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Flowers In The Attic | VC Andrews | Reviewed by Taylah


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“I am a pretty, useless ornament who always believed she'd have a man to take care of her.”
Flowers in the attic was one of those books that had been sitting on my mum's book shelf for years. I would sit in my mum's room and look through her book collection. I'd always love the covers of VC Andrews books. There was always a pretty face, but usually it was sad. I picked up Flowers in the Attic purely because of the title, I was pleasantly surprised at the inside of the book.

Flowers in the attic follows the story of the Dollanganger family, narrated by the second eldest child, Cathy. After their father dies in an accident at the start of the story the family relocates to their maternal grandparents house. It's then that all 4 children are locked away upstairs out of their grandfathers view. In order for Cathy's mother to claim inheritance, she wasn't meant to have any children. The children are locked away and slowly days turn into weeks and weeks turn into months. As time goes on the children's relationships with each other evolve, their feelings towards their mother change and their hope for freedom diminishes.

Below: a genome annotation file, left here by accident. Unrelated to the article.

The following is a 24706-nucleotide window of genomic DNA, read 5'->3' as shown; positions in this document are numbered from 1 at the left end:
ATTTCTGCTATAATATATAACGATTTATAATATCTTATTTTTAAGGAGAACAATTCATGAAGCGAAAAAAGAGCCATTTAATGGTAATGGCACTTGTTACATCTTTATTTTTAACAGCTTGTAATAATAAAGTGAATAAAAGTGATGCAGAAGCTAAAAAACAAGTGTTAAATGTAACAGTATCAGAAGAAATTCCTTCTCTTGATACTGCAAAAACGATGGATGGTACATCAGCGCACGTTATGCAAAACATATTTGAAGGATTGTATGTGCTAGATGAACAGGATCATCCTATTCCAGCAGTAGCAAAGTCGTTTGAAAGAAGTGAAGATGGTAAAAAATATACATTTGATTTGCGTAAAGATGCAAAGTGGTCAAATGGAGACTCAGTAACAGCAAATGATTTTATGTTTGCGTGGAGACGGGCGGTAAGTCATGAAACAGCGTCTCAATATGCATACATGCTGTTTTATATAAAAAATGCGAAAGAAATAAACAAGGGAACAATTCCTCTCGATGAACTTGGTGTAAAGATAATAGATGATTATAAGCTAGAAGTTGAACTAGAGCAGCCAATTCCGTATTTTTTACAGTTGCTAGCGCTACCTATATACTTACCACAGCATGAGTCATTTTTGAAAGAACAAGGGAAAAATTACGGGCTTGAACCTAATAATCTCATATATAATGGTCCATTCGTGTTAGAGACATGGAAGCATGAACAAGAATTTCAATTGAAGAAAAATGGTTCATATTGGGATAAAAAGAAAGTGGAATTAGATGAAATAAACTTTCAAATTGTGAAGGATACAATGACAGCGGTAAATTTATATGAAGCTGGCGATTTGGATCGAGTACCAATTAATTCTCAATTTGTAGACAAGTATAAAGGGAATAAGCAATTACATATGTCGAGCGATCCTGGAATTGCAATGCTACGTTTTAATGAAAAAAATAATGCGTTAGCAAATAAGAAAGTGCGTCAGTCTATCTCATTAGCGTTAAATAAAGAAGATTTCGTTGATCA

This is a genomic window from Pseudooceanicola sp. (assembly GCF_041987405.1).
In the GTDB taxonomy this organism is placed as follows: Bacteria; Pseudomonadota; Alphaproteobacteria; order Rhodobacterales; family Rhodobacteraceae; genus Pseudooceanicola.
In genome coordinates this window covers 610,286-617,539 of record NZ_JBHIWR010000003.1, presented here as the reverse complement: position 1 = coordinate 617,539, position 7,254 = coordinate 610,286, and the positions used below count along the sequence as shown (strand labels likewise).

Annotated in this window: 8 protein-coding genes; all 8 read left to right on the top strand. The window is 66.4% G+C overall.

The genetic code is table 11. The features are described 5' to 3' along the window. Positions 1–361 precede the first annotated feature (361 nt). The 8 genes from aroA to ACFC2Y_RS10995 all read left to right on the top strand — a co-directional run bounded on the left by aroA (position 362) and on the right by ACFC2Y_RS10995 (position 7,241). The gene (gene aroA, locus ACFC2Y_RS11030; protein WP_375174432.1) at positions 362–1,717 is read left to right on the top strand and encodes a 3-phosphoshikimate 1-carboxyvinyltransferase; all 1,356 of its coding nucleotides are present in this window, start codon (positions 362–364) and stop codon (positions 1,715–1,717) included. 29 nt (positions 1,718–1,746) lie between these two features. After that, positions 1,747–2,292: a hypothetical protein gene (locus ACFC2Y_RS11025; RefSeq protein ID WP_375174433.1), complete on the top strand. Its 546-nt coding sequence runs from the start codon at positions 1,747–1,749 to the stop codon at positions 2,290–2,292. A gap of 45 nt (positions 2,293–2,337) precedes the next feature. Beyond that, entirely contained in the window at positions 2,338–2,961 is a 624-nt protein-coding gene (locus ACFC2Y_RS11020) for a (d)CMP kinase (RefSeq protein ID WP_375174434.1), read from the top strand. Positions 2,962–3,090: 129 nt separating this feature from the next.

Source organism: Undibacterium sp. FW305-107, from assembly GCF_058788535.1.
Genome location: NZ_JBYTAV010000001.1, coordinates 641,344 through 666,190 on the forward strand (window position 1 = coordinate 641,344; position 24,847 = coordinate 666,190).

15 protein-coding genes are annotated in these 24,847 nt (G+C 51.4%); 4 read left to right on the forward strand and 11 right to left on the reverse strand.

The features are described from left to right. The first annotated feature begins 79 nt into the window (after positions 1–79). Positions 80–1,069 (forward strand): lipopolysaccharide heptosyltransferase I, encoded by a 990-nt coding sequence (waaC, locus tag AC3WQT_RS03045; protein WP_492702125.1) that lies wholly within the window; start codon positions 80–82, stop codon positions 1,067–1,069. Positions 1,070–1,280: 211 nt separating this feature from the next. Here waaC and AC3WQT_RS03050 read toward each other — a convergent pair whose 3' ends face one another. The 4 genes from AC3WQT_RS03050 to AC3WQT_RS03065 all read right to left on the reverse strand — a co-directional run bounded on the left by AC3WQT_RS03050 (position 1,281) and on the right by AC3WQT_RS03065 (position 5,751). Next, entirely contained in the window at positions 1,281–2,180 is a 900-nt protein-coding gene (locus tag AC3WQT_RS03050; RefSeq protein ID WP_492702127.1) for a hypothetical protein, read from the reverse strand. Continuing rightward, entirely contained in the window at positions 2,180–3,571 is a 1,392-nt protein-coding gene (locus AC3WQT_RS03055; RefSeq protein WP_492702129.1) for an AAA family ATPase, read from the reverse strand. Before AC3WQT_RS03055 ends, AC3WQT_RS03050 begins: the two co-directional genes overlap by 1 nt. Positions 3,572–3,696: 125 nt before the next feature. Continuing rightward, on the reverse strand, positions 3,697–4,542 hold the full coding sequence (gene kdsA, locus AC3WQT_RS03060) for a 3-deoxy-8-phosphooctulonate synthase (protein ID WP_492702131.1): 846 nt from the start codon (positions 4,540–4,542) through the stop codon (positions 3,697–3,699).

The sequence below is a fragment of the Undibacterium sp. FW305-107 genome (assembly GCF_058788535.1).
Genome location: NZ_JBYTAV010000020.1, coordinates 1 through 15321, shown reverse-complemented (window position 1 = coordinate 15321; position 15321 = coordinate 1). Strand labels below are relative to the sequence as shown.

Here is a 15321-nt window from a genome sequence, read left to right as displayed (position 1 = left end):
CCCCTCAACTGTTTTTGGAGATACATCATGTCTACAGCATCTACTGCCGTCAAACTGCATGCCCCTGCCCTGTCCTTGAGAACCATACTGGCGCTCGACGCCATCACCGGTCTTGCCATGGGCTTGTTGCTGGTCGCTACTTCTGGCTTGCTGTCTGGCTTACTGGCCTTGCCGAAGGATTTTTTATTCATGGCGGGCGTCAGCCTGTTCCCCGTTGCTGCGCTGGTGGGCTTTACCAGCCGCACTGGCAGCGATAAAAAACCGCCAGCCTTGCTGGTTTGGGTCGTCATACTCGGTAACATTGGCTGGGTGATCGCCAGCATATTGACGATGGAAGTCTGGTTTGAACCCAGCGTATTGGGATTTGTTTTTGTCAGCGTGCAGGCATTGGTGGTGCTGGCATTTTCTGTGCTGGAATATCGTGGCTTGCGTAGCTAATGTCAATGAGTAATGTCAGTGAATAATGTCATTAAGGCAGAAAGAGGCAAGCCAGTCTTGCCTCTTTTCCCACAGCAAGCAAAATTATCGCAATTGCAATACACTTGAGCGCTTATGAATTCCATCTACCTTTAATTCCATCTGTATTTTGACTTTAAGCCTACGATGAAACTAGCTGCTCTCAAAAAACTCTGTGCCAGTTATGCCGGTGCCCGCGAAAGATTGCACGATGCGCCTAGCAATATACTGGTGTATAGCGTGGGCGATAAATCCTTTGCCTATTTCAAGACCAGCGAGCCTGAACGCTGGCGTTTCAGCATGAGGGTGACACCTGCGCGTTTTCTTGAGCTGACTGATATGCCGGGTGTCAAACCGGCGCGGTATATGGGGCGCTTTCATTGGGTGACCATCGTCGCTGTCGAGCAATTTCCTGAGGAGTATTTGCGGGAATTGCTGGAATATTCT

A theme quite common throughout VC Andrews' books is that the majority of her books begin with tragedy. Not necessarily a death, but tragedy is what generally gets the usually gothic themes and stories started. Flowers in the Attic featured some disturbing themes, especially for the time it was first published. The book can be kind of hard to read at times, the topics and themes can be really quite sad and disturbing. But once you're able to get passed that and look at the whole book, it's easy to understand why this book was such a big hit amongst teens when it was first published.

The books is the first in a five part book series. After the first book I felt the urge to get through the next four books as quickly as possible. I sympathise with the children locked in the attic and the turmoil their life brings and find myself quickly turning on their mother. The book can feel like a long read, like it's never ending and dragging on. It's this length that leaves you able to fully understand what's happening in the tale, a life lived in a room, moving slowly.

I wouldn't recommend this book for those soft at heart, or those sensitive to disturbing themes. I have no other books to compare this to other than other books published by VC Andrews herself. It's definitely more of a gothic read, a dark tale.
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This post was written by regular reviewer Taylah, get to know her here.

1 comment

  1. I started reading VC Andrews' books in 6th grade... I was hooked! I'll always have a soft spot in my heart for Flowers in the Attic. Andrews' books definitely get repetitive after a while, though.

    Best,
    Danielle
    http://thereaderscommute.blogspot.com

    ReplyDelete

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